SEOUL, Feb.21 (Korea Bizwire) – During the Chinese spring festival, six million Chinese traveled overseas and spent a total of 90 billion yuan on shopping.
The products they purchased abroad included expensive luxury items, smart bidets, and electric rice cookers, but surprisingly, most Chinese tourists bought items used in everyday life such as cough syrup, sanitary napkins, condoms, stockings, electric toothbrushes, and nail clippers.
The Chinese media also reported on the phenomenon of their people buying commonplace items during their travels abroad. Various media outlets reported that Chinese tourists bought condoms, sanitary napkins, nail clippers, tumblers, and cough syrup from Japan, and hair dye, shampoo, sanitary napkins with oriental medicinal herbs, ramen, and honey butter almonds from Korea.
Cosmetics, health supplements and clothing were popular items from the U.S., as well as fountain pens, knives, key chains and electric toothbrushes from Europe.
A clerk at a duty-free store in Osaka commented that sales were 2.6 times higher than in 2015, thanks to the spirited purchasing of low-priced, everyday items by Chinese tourists.
A tour guide in Seoul commented that along with cosmetics, skincare products, and shampoo, snacks and stationary were popular Korean items among Chinese tourists.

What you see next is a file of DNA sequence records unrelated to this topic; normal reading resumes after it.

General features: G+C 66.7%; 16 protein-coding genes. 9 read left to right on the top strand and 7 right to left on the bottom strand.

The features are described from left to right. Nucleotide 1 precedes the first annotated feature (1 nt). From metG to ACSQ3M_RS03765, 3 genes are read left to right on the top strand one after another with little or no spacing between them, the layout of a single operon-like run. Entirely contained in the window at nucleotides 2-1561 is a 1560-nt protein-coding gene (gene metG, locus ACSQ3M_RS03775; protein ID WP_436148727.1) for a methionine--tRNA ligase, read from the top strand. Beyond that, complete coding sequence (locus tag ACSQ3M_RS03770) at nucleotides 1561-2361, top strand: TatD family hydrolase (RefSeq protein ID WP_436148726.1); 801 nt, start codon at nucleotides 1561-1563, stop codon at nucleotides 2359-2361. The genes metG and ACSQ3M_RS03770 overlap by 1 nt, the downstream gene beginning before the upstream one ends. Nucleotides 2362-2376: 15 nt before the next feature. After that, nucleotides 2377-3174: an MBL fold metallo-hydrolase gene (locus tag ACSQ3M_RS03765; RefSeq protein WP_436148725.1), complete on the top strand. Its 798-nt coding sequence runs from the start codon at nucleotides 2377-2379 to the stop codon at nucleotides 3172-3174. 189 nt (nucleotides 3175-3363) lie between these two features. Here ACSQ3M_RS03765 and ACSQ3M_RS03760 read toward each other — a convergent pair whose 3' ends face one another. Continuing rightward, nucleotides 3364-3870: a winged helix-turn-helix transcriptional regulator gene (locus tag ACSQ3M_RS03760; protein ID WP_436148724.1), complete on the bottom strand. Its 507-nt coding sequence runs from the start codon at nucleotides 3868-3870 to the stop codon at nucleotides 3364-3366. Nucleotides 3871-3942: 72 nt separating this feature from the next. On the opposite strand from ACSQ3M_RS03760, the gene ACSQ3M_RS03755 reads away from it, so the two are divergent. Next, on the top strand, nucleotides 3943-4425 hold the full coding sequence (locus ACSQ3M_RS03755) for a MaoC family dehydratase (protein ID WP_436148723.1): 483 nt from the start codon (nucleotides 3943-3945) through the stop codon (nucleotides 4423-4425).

Some Chinese media outlets suggested that because overseas products are of better quality, can be purchased at more reasonable prices, and are safer than Chinese products, Chinese tourists stock up on foreign products when they have a chance.
A Chinese consumer commented that she comes to Korea every year to buy facial packs and BB creams. “Of course, there are quality packs in China too, but so many are fake, and sometimes side effects occur even if the products are purchased at official stores.”
Officials at Chinese consumer associations point out that China still lags behind neighboring countries in the manufacturing, design, and development of products, and should overcome the fact that the quality of their products is low in comparison to prices.
By Lina Jang (firstname.lastname@example.org)